Symptoms And Treatment Of Temporal Arteritis - Health Article

Symptoms And Treatment Of Temporal Arteritis

What is temporal arteritis?

Temporal arteritis is inflammation of an artery on the side of your head, near your sleep. The inflammation can also sit deeper: in an artery in your neck or to your eye.
The disease occurs almost exclusively in people older than fifty years.
Temporal arteritis is always promptly investigated and treated by an internist or rheumatologist.

Advice for temporal arteritis

First you must go to the specialist (internist or rheumatologist) to determine whether you have temporal arteritis. The doctor takes a small portion of the artery in your sleep away. Under the microscope to see if your symptoms actually come through temporal arteritis. Your blood is examined for signs of inflammation.

If pain and redness clearly sitting on the sofa, there you can possibly hold a cold pack against it.

Temporal arteritis symptoms

The disease usually begins with the headache at the level of sleep (sleep, or both). The headache can be intense and throbbing. Sometimes, the skin over the inflamed red blood vessel and can burn or stabbing. The vessel can set up and feel lumpy.
Other possible symptoms are:

*Pain when chewing.
*Decreased food and weight loss.
*See suddenly worse, double vision or does not see. This may be temporary or permanent.

Temporal Arteritis and polymyalgia rheumatica
Temporal Arteritis sometimes goes along with polymyalgia rheumatica (PMR), a form of rheumatism.

People with PMR have at least four weeks the following complaints:

*Pain in the neck, shoulders and/or hips.
*In the morning, stiff and aching muscles. It takes you a little longer than an hour before gets going. It can be difficult to get up from your bed or Chair. Also dress up and washing can be tricky.
*The pain worsens with movement.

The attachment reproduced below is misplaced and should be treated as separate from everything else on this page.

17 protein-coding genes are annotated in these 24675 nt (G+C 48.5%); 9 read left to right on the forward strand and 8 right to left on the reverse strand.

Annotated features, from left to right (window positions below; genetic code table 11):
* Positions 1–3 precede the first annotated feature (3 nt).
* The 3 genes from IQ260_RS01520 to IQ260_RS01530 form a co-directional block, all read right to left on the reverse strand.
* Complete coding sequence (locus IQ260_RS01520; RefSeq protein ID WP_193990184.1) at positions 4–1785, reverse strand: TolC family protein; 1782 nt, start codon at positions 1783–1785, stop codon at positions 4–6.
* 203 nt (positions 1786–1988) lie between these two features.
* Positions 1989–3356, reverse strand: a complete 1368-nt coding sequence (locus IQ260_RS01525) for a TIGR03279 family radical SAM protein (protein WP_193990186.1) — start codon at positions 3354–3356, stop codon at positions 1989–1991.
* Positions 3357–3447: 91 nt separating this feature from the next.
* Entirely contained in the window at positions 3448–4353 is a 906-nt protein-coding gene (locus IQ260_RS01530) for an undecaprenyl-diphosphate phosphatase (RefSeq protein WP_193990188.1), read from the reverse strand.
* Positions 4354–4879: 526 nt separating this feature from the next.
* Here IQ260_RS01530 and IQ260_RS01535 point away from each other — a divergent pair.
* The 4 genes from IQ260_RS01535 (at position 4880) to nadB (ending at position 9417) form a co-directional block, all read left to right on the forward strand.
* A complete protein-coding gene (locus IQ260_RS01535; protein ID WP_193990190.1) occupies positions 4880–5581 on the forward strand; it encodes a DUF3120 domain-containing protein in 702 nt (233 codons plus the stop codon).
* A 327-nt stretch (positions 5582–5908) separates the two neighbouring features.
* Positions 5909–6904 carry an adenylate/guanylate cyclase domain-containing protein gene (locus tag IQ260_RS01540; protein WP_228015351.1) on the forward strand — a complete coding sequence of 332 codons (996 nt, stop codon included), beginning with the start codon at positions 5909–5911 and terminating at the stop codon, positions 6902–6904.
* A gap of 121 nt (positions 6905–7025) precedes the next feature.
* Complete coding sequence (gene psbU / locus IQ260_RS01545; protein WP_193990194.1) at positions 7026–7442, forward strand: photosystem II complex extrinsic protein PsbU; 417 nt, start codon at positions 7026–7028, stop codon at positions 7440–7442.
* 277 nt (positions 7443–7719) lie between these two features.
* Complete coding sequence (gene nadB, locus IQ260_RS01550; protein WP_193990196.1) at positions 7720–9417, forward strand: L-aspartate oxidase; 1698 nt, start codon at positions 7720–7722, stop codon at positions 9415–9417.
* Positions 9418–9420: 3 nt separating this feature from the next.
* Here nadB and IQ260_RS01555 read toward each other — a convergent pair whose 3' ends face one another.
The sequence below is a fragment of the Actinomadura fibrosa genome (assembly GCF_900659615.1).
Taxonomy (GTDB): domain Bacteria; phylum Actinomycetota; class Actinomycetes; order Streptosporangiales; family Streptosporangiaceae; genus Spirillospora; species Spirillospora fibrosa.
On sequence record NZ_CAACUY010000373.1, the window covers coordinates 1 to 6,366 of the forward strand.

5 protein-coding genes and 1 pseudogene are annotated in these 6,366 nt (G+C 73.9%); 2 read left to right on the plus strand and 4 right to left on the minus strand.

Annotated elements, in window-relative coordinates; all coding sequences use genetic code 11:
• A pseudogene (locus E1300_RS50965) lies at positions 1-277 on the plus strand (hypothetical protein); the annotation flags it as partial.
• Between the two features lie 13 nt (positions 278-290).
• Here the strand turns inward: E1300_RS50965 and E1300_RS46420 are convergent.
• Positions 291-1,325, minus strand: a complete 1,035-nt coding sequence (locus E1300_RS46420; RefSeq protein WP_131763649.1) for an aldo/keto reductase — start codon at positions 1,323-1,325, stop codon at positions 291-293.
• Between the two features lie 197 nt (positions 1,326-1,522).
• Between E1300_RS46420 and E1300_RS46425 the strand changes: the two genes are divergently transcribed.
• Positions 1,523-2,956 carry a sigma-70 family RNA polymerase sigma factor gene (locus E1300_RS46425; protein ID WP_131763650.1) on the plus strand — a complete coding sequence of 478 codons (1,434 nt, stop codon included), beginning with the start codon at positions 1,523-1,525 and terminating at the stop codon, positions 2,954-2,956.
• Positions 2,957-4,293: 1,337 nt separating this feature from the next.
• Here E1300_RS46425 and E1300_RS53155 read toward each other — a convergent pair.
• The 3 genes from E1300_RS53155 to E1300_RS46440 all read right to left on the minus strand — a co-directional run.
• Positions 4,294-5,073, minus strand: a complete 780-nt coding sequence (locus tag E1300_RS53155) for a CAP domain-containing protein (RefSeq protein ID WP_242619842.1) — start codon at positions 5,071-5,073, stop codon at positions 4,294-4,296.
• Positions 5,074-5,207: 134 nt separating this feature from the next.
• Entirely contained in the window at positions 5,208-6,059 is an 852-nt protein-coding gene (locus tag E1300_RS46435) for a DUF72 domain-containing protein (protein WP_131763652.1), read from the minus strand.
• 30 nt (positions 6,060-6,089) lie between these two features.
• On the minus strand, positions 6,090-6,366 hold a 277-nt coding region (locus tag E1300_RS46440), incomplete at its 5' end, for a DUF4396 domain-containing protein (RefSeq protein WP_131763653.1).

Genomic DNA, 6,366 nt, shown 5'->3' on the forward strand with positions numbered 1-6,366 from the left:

Sometimes revealing PMR and giant cell Arteritis giant cell Arteritis may also occur at the same time, but if you already have longer time PMR has.

Medications with temporal arteritis

Temporal arteritis is treated with corticosteroids (adrenal hormone, known under the name prednisone). These drugs inhibit the inflammation. Is 40 to 60 mg of prednisone per day is usually prescribed.
The drugs reduce the symptoms usually fast. Prednisone is a powerful tool that the immune and inflammation suppressed.

But it also has side effects:
*thicken, especially in your face,
*stomach upset,
*a higher blood sugar,
*osteoporosis (long term use).

Therefore, you will usually have drugs in:
*a means to protect the stomach,
*a means in order to prevent osteoporosis,
*possibly, calcium and vitamin D.

What happens next with temporal arteritis ?

The prednisone inflammation usually decreases rapidly and the headache goes away.
The treatment with prednisone can take one to two years. Your blood should be as long as you are taking prednisone, regularly checked. It is important that you keep taking the agreed amount of prednisone to prevent you getting complaints again.
Having trouble you to continue taking prednisone, for example because the side effects are too heavy? Discuss this with your doctor. Stop or reduce the prednisone may only consultation. Prednisone should be gradually phased out, the disease may not come back.

When contact with temporal arteritis ?

Call your doctor immediately:

*If you have a fever (over 38 degrees Celsius).
*If the symptoms come back.
*If you suddenly see worse. Then you have rushed to the ophthalmologist.

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